The only reason there has been no attempt to make Mandarin wine is that very few Mandarins are required by any of the recipes found. So a pointless exercise if the objective is to use up a mountain of surplus fruit. On its own the fruit had a Brix of 13.4 which is just under half of the sugar level needed to make a good wine. Hence why all the recipes included all sorts of additives to lift the sugar levels. Until today. While listening to a wine making podcast the solution was delivered. A guy in the USA was explain how he made 3 gallons of Chilli wine by freezing the juice to extract the water and concentrate the sugars.
The downside of Mandarin wine is peeling all the fruit. Fortunately this variety (Imperial) has a loose skin which comes off easily. To make a trial 2 litre batch the target was 4 litres of juice - doable. And so now the freezer is performing the first stage of what will be a trial batch of 100% Mandarin juice wine. 50 ppm of Potassium Metabisulphite was added after pressing to slow oxidation and spoilage. The pH came in at 4.2 which is not acid enough as it will be treated like a white wine. Calculated and added some Tartaric Acid to drop the pH to 3.5. Also kept some juice unadulterated in case a later dilution is required.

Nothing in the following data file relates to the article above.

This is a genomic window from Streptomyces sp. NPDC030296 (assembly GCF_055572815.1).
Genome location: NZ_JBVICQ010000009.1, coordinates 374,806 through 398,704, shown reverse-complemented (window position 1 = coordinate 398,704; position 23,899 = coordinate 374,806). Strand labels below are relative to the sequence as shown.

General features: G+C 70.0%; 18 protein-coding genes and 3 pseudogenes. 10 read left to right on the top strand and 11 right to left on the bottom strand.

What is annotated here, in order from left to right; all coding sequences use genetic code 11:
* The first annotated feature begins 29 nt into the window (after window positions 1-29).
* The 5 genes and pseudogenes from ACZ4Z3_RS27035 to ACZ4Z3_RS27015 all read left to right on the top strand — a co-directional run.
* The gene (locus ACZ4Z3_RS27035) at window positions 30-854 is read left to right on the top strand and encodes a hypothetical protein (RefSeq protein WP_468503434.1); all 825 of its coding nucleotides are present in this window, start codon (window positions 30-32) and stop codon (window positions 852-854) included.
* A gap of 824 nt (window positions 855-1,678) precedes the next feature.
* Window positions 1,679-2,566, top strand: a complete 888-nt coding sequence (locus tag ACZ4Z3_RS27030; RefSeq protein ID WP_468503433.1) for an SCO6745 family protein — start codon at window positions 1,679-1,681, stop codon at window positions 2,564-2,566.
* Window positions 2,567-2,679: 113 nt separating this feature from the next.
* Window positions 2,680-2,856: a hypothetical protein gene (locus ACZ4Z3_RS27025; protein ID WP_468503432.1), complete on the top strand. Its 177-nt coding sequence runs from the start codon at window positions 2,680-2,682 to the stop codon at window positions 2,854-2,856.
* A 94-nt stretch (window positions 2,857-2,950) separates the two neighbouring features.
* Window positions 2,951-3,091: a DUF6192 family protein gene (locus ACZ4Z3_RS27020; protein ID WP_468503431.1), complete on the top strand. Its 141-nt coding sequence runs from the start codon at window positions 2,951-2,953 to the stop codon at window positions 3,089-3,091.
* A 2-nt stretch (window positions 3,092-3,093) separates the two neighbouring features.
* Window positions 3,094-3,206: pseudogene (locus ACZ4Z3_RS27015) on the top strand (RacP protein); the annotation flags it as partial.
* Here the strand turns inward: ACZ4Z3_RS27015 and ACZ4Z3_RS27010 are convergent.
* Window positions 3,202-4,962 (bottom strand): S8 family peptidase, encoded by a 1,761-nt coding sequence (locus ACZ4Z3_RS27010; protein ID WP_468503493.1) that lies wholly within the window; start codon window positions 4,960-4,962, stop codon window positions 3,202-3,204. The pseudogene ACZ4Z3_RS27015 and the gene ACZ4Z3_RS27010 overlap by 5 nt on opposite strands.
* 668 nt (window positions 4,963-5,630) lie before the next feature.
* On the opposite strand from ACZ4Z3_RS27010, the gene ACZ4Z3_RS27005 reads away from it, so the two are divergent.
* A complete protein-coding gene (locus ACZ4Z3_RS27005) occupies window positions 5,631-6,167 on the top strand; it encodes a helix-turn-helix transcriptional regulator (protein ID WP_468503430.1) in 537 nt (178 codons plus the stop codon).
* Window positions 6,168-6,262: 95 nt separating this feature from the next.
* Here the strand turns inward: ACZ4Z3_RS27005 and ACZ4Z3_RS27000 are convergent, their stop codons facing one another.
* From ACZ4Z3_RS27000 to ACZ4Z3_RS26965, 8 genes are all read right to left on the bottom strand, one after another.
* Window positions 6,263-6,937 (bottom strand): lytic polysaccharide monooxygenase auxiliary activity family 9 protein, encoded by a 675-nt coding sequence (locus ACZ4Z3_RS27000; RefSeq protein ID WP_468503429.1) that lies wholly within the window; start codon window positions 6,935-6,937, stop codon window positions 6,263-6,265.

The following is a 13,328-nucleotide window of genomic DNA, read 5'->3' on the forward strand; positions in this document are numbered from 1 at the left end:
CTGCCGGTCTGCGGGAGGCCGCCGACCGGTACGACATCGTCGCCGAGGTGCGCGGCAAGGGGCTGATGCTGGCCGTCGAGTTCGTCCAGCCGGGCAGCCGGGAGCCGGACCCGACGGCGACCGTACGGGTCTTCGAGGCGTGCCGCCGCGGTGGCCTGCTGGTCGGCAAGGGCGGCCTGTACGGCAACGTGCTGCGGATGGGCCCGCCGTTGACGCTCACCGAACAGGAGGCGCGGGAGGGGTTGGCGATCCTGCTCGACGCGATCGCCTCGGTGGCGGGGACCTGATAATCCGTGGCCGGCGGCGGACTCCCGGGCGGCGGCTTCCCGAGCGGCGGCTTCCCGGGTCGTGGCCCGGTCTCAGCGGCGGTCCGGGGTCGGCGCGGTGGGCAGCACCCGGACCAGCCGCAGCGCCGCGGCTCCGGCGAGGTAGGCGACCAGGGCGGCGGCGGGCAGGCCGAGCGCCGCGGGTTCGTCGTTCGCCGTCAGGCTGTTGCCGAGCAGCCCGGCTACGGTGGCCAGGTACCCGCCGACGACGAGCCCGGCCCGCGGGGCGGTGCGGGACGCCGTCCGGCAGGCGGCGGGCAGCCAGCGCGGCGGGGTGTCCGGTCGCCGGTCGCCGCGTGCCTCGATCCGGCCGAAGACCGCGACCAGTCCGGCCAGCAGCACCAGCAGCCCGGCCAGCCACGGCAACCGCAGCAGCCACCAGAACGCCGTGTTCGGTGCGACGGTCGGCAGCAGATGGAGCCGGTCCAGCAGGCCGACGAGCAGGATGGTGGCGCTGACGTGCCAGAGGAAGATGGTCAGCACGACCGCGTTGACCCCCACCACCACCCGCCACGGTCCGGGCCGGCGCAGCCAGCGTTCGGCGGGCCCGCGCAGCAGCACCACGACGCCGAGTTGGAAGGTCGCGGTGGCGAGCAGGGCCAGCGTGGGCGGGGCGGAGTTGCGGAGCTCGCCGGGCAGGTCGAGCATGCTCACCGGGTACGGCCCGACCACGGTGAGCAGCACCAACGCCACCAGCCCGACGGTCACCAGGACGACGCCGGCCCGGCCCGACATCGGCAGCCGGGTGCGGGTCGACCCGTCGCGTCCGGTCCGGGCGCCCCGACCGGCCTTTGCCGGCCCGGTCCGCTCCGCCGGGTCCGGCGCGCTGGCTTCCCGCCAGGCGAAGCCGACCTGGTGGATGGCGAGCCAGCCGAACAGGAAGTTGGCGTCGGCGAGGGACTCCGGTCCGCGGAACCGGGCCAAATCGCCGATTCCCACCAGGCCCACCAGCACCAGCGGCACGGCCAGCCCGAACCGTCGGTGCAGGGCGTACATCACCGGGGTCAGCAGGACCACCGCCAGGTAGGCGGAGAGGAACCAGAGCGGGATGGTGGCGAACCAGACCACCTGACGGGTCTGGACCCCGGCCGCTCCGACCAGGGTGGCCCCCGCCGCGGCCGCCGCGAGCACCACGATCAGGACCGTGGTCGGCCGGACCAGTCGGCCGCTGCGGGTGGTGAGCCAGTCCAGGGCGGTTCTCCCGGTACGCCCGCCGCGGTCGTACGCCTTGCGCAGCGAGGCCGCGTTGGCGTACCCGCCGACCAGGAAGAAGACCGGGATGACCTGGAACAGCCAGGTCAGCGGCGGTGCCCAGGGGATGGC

|Lots of leftovers|
|Pressing Mandarin with the small screw press|
The Project has now reached the point where it can be named even though far from finished. A home made egg incubator. Unless the electrics could be made to work it wouldn't have seen the light of day. The recycled computer fan works perfectly using a charger from a long defunct power tool. Both thermostats retrieved from dumped hot water systems failed to make the grade. One didn't have an adjustable mechanism and the other which did couldn't work below 50 degrees C. Salvation came from the old washing machine which died some years ago. It was dismantled and recycled except some components were kept - in case. One such component was the thermostat and it works perfectly.
The current status is the basic shell is finished and all the electrics have been sourced and tested. Next stage is finishing the lining and installing the electrics. After that its just the internal mountings which include an access draw to top up the humidifier and a manual egg rolling mechanism accessible from the exterior. If the labour content is calculated at $1 per hour it probably would have been cheaper to buy an incubator off the Web but not as much fun.
|Lid with Observation Window|
The frame is timber from a pallet. The cladding is from recycled Masonite. The insulation is recycled foam and roofing film. As mentioned all the electrics are all recycled. The only purchased items will be the dual low watt light globes for heating and the screws for assembly.